The Boulonnais Horse is a rare French breed, famous for their characteristic marble-white coat, from which it gets its other name White Marble Horse. They are considered as one of the best varieties of heavy draft horses and are often used by the modern-day breeders for improving different other draft breeds.
The Boulonnais horses are known for their energetic gaits and are mostly used for pulling carriages, field works, as well as general riding.
There were originally several types of Boulonnais. The Petit Boulonnais, Mareyeuse or Mareyeur was used in the rapid transport of cartloads of fresh fish (la marée) from the Pas-de-Calais to Paris; it stood 15.1 to 15.3 hands (61 to 63 inches, 155 to 160 cm) and weighed 1,210 to 1,430 pounds (550 to 650 kg). The Picard draft came from the Picardy region, and was called the “horse of the bad land”, in comparison to the Cauchoix horse from the Pays de Caux area, which was called the “horse of the good land”.
The “grand Boulonnais”, which stood 15.3 to 16.3 hands (63 to 67 inches, 160 to 170 cm) high and weighed 1,430 to 1,650 pounds (650 to 750 kg), was bred in the 19th century for farm work in the sugar beet fields. All of these types were bred together to create the modern Boulonnais horse.
The origin of the Boulonnais can be traced back to the time of the Crusaders and is thought to have been brought to the region by the Roman emperor Julius Caesar before the invasion of Britain.
Since its creation in the Boulogne District of France (from which it gets its name), the Boulonnais has always been a favorite to the ordinary people as one of the ablest and good looking draft breeds. Initially, the horse had a few sub-types, starting from the slim types to the heavier ones. All of these horses began to be crossbred and eventually reduced to just one, as is seen today.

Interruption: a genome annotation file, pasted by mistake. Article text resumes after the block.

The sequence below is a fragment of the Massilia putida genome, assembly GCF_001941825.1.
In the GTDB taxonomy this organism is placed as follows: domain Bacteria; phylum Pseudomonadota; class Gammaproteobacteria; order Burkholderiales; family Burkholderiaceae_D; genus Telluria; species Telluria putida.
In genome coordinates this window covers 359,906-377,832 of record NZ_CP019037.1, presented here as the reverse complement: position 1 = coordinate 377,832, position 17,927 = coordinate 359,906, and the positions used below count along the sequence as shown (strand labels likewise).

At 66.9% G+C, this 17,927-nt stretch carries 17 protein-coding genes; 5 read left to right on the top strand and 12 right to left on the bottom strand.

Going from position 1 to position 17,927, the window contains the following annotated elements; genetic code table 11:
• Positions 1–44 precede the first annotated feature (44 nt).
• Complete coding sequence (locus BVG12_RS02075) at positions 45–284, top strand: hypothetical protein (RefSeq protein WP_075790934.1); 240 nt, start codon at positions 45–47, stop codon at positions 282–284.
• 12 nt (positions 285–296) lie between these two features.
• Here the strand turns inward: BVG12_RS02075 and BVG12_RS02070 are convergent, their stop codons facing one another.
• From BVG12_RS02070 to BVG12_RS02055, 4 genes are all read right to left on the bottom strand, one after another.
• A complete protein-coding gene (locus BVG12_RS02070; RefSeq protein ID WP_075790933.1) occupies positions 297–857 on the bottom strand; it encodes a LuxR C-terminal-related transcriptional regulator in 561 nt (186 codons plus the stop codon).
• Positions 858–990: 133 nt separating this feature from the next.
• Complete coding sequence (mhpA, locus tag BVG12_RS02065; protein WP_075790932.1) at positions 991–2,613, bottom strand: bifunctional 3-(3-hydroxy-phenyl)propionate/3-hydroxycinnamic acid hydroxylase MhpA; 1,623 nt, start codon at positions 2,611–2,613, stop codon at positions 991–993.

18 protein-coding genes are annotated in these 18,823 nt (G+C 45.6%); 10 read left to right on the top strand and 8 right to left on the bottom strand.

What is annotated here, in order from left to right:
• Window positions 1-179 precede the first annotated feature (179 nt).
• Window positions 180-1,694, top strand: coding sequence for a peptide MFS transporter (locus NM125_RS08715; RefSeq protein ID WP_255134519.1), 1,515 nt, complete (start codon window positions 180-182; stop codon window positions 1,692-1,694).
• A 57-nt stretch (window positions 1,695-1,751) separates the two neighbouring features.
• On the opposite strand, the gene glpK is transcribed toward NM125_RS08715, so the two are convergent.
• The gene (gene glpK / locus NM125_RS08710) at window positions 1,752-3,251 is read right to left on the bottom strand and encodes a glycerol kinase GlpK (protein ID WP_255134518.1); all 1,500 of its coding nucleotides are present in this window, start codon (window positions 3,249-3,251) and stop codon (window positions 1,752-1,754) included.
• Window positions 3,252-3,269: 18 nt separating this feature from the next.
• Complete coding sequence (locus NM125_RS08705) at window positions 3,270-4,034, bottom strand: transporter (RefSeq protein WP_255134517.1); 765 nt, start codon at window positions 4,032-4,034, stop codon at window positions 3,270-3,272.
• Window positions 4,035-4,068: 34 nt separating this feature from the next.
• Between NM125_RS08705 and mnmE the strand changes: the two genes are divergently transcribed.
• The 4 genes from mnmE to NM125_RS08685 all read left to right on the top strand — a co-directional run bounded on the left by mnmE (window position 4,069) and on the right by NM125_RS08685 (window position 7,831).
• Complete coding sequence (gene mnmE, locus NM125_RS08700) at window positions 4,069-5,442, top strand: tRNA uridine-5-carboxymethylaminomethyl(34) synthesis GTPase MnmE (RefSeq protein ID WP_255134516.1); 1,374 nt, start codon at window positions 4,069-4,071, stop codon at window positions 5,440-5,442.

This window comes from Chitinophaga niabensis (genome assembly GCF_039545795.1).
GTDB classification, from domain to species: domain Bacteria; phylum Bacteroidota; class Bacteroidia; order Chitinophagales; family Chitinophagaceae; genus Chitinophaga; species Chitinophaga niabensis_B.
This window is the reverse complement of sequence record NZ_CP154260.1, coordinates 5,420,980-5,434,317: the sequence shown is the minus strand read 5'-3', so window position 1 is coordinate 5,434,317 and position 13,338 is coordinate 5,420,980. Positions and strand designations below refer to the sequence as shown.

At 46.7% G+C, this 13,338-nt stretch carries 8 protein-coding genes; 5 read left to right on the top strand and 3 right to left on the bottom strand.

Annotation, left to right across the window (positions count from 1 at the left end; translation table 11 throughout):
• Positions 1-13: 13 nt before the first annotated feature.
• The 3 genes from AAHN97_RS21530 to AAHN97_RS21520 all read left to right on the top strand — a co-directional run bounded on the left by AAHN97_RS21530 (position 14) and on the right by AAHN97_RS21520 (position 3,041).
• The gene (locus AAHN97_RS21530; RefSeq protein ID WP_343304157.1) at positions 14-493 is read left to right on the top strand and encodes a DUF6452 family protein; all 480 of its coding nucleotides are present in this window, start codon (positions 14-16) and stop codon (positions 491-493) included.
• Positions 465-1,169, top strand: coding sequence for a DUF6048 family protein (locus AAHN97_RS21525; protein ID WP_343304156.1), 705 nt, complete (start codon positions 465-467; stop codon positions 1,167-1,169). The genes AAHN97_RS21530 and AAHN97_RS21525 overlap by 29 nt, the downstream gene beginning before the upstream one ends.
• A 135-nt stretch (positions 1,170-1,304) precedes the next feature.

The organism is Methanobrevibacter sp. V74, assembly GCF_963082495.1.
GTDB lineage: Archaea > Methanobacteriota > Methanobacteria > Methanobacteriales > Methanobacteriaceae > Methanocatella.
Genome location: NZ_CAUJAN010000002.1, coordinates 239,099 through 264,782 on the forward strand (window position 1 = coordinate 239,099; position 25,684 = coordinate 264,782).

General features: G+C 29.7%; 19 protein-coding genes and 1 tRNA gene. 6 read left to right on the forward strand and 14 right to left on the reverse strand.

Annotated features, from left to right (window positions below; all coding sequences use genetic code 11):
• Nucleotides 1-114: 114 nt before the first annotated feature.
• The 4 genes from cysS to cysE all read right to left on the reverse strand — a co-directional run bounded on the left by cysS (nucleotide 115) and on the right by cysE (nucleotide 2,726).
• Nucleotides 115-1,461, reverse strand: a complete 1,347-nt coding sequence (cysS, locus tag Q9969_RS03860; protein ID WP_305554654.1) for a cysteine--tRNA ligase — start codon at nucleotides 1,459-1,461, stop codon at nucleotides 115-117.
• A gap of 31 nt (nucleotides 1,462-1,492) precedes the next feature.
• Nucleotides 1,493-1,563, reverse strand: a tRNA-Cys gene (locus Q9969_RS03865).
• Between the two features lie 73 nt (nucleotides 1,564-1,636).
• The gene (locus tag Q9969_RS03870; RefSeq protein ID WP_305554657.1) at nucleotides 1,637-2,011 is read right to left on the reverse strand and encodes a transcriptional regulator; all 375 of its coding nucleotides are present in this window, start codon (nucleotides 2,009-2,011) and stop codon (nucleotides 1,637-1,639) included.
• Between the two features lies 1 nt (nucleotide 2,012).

Again, in the 17th century, the blood of other breeds, viz. the Asian, the Spanish Barb, the Andalusian and the Arabian, were introduced for further improvement. Interestingly, black and bay Boulonnais were quite common in the 18th century. However, with its decline in numbers, it’s only the dominant grey gene that superseded the other coat colors.
By the early half of the 1900s, these horses began to get quite popular in France and imported to the US. However, during the World War II, the number of these horses that existed in Europe decreased severely, leaving the population almost extinct. However, during the 1970s, these horses began to grow in numbers and became a popular choice for horse meat.
Today, the number of these horses is still quite low with lesser than 1,000 horses remaining in the entire European continent, with its density being the most in France. At present, active selective breeding programs have been undertaken by the French government on a priority basis, in order to preserve the breed.